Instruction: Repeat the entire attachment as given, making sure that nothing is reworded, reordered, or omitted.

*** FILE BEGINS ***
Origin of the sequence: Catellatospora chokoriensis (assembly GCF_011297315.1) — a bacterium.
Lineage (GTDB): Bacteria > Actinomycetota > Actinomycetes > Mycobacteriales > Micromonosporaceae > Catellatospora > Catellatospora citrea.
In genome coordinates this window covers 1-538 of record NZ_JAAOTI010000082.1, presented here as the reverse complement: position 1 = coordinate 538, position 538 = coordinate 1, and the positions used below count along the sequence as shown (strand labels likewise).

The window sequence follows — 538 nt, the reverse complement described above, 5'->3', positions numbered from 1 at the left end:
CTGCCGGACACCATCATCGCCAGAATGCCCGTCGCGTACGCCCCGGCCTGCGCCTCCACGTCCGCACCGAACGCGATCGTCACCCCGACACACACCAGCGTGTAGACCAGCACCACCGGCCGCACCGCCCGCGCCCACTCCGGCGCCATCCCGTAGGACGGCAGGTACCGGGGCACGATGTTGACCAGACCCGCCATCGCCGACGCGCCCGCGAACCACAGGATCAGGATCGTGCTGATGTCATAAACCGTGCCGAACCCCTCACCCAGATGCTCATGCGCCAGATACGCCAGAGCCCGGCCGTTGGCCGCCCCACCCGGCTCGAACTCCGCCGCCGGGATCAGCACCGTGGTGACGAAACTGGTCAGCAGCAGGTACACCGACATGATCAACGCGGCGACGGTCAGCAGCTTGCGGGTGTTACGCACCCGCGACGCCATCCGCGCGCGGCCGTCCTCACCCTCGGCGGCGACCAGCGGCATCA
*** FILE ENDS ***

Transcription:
Origin of the sequence: Catellatospora chokoriensis (assembly GCF_011297315.1) — a bacterium.
Lineage (GTDB): Bacteria > Actinomycetota > Actinomycetes > Mycobacteriales > Micromonosporaceae > Catellatospora > Catellatospora citrea.
In genome coordinates this window covers 1-538 of record NZ_JAAOTI010000082.1, presented here as the reverse complement: position 1 = coordinate 538, position 538 = coordinate 1, and the positions used below count along the sequence as shown (strand labels likewise).

The window sequence follows — 538 nt, the reverse complement described above, 5'->3', positions numbered from 1 at the left end:
CTGCCGGACACCATCATCGCCAGAATGCCCGTCGCGTACGCCCCGGCCTGCGCCTCCACGTCCGCACCGAACGCGATCGTCACCCCGACACACACCAGCGTGTAGACCAGCACCACCGGCCGCACCGCCCGCGCCCACTCCGGCGCCATCCCGTAGGACGGCAGGTACCGGGGCACGATGTTGACCAGACCCGCCATCGCCGACGCGCCCGCGAACCACAGGATCAGGATCGTGCTGATGTCATAAACCGTGCCGAACCCCTCACCCAGATGCTCATGCGCCAGATACGCCAGAGCCCGGCCGTTGGCCGCCCCACCCGGCTCGAACTCCGCCGCCGGGATCAGCACCGTGGTGACGAAACTGGTCAGCAGCAGGTACACCGACATGATCAACGCGGCGACGGTCAGCAGCTTGCGGGTGTTACGCACCCGCGACGCCATCCGCGCGCGGCCGTCCTCACCCTCGGCGGCGACCAGCGGCATCA